Microservices Drive Flexibility. But Where Does Identity Fit In?
Up until recently, most technology architecture has been monolithic, with services and code contained within a single large and complex application. Now, we’re increasingly seeing architecture broken into autonomous units—or microservices—built for specific individual functions. Microservices increase the agility and scalability of an organisation by allowing distributed teams to work simultaneously on different elements of an application, improve system resilience by minimising points of failure and the interdependence between these elements, and speed deployment for developer teams working on changes or new features—which can be done one microservice at a time.
The benefits of microservices are clear, but they also mean users are signing into dozens or even hundreds of applications instead of a single service. Often, these user identities exist in disparate directories, and profiles are often duplicated and contain conflicting data.
In a monolithic system, the entire system is a process. It allows admins to identify a user request, pass on access credentials, and store information about the authentication request in a data repository, all within a single firewall. With decoupled, distributed components, those users still need to be authenticated, and each microservice needs to be completely independent and execute its own logic, but it is inefficient and risky to require each service to manage security independently. As organisations look to implement this type of architecture within their tech infrastructure, they need to think about how to secure user identities within this added complexity.
Implementing unified identity and access management (IAM) for microservices thus requires new tools and technologies to create scalable frameworks and mitigate identity attacks.
Secure authentication with JWTs and API gateways
A more secure method of authentication is token-based authentication, which is stateless and doesn’t require data to be stored on the server. Furthermore, the server actually has no record of logged in users. Instead, every request to the server is accompanied by a token. They are encrypted in a standardised format such as JWT (JSON Web Token). The token is then used to communicate user credentials to the server, which decodes the JWT. If the token is valid, it grants access to the user in a secure method.
An API gateway can work in parallel with JWTs. It creates a common entry point for all incoming API requests to a predetermined set of microservices, authenticates the service requests, and translates protocols, as required, for each individual microservice. This allows data to be retrieved and compiled within a single request from multiple microservices, reducing overhead and creating a smoother user experience. To better secure your microservices, you can choose to build an API gateway in-house, or use pre-existing, tested solutions from third parties.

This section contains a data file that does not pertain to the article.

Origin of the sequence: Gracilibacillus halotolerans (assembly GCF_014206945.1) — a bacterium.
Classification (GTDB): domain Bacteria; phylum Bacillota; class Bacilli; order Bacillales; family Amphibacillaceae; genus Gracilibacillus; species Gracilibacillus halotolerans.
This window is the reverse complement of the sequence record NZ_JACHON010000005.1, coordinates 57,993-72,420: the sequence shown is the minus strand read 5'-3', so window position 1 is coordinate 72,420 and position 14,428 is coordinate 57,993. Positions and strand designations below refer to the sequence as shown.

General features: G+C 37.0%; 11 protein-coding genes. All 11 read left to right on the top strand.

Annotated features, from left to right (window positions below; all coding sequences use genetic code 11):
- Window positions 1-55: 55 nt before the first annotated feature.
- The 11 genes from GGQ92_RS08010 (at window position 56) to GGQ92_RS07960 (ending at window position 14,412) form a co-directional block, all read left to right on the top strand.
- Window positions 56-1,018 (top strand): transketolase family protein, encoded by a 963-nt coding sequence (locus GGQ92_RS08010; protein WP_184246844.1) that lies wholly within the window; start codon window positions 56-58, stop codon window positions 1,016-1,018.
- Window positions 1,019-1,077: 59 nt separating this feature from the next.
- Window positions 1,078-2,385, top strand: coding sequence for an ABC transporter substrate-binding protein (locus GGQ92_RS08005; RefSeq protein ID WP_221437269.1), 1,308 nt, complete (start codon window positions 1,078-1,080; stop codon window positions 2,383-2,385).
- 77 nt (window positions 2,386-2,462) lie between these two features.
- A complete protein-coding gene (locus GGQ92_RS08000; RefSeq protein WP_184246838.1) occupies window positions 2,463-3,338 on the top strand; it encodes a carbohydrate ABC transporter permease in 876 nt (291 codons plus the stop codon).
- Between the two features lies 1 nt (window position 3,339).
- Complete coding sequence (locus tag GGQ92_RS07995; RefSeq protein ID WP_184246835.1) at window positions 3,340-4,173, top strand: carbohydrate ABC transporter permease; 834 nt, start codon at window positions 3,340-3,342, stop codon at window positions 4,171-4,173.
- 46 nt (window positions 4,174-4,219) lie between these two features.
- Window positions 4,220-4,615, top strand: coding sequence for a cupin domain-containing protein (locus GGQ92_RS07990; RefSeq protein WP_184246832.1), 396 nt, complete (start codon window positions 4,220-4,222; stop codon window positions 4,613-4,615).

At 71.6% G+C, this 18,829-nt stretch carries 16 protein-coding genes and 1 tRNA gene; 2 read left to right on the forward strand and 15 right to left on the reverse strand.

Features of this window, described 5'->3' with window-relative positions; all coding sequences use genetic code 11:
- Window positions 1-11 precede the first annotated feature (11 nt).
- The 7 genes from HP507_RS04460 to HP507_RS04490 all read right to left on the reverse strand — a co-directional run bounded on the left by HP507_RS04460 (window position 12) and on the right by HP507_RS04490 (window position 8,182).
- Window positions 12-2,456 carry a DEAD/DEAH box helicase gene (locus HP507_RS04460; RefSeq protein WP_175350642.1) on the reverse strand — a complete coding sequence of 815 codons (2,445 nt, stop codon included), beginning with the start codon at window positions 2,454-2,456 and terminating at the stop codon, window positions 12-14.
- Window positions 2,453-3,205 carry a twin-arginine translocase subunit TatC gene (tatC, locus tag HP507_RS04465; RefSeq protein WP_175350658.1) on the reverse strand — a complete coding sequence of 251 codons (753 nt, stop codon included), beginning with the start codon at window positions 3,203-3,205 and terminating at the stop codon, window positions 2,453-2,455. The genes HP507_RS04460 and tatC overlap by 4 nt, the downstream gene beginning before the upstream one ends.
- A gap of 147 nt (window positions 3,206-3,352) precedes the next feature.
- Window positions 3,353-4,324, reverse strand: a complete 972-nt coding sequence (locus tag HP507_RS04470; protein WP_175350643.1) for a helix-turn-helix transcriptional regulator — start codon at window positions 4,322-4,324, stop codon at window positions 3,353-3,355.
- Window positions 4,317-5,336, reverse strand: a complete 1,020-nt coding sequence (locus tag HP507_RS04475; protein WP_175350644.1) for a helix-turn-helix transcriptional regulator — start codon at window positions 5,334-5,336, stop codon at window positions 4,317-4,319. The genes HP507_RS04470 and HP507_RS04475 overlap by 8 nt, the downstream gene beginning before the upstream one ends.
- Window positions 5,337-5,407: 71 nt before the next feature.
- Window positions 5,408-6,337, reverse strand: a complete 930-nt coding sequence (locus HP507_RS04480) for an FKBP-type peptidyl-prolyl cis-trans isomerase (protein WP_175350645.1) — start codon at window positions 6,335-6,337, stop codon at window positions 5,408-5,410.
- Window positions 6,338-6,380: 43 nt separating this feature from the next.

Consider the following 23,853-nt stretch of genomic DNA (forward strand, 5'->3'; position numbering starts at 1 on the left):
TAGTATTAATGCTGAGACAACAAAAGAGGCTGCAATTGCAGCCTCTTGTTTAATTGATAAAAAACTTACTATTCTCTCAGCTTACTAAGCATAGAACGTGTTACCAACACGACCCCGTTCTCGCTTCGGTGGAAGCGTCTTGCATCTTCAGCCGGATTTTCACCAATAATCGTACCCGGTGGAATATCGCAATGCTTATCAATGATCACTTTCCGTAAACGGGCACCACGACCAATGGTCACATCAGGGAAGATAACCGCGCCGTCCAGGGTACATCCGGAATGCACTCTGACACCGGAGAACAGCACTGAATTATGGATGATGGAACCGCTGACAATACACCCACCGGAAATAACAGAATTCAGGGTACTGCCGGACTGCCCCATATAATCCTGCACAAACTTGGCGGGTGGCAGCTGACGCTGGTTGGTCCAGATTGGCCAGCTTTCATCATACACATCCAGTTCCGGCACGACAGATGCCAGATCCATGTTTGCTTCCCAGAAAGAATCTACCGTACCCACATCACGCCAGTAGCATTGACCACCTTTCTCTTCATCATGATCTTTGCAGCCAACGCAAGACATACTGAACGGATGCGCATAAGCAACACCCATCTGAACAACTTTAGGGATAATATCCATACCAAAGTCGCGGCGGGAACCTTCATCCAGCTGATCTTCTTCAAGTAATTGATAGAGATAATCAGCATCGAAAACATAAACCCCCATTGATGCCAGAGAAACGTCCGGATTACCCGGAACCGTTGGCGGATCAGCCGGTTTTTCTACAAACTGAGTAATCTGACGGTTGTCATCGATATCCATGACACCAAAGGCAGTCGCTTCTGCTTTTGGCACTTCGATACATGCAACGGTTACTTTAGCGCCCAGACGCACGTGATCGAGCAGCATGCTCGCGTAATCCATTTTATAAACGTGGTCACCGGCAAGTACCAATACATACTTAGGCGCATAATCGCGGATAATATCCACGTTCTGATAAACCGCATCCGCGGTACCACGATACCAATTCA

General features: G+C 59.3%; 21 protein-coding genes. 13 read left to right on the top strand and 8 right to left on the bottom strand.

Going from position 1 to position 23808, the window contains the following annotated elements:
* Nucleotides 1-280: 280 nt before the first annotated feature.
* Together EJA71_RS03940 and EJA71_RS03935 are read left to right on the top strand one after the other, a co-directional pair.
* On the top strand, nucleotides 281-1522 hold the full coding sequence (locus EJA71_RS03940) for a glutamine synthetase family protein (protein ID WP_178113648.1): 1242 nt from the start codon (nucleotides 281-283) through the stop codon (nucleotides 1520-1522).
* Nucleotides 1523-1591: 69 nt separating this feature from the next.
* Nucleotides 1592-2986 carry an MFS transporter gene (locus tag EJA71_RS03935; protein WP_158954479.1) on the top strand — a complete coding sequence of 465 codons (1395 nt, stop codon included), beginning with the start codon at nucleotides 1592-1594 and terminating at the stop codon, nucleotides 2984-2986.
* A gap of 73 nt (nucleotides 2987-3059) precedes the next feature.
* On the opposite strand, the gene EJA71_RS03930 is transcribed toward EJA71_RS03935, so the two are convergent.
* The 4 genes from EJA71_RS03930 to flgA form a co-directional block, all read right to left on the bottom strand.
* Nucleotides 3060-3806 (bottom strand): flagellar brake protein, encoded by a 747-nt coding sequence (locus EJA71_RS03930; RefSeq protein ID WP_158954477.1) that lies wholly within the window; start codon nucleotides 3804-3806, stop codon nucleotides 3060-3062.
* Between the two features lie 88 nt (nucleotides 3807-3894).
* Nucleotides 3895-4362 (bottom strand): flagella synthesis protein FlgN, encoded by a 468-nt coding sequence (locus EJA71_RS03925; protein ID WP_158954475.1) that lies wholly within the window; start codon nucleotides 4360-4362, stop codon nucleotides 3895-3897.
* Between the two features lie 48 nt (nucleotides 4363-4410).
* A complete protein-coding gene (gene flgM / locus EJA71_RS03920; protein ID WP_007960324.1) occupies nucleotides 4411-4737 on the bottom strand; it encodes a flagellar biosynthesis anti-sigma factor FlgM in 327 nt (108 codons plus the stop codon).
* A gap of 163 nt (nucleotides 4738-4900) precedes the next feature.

An API gateway greatly improves access controls by verifying JWTs and establishing rules around how data requests are handled while simplifying source code with a central and consistent security policy across services.
Adopt OAuth 2.0 for identity delegation
Another approach to authentication in microservices is delegation, which occurs when a user delegates a third-party system to validate their user credentials. This allows applications to get limited access to existing user accounts on the likes of Facebook, GitHub, or Google in order to authorise and authenticate the user.
Under the OAuth 2.0 delegated authorisation framework, the application requests the user’s permission to gain limited access to their account. Once that’s granted, it requests an access token from the authorisation server, and that token is used to request authentication from the resource server. This is delivered to the application as a protected resource that does not contain identifiable data about the user, thus providing a secure exchange. It also enhances usability as it mitigates the need for users to create yet another set of login credentials.
OAuth 2.0 can also work in conjunction with OpenID Connect, a security layer which helps verify the user’s identity based on the authentication conducted by the authorisation server and by obtaining access to basic user profile information.
Customise tools to meet your needs
When implementing the identity layer for your microservices infrastructure, it’s important to choose the right tools to fit your needs while keeping the security and user experience of your customers in mind. Okta’s suite of CIAM products—including Single Sign-On, Multi-factor Authentication, User Management—are all dedicated to conducting authentication and authorisation for microservices in a centralised manner that’s easy for your organisation to manage.
Microservices are helping to drive agility and scalability for companies of all shapes and sizes. And while organisations are focused on delivering their technology quickly and effectively, it’s critical that they also consider how to implement a comprehensive identity layer that secures customer information, but doesn’t disrupt customer experience.
Learn more about how to implement modern CIAM practices that keep your customer data safe while providing seamless user experiences.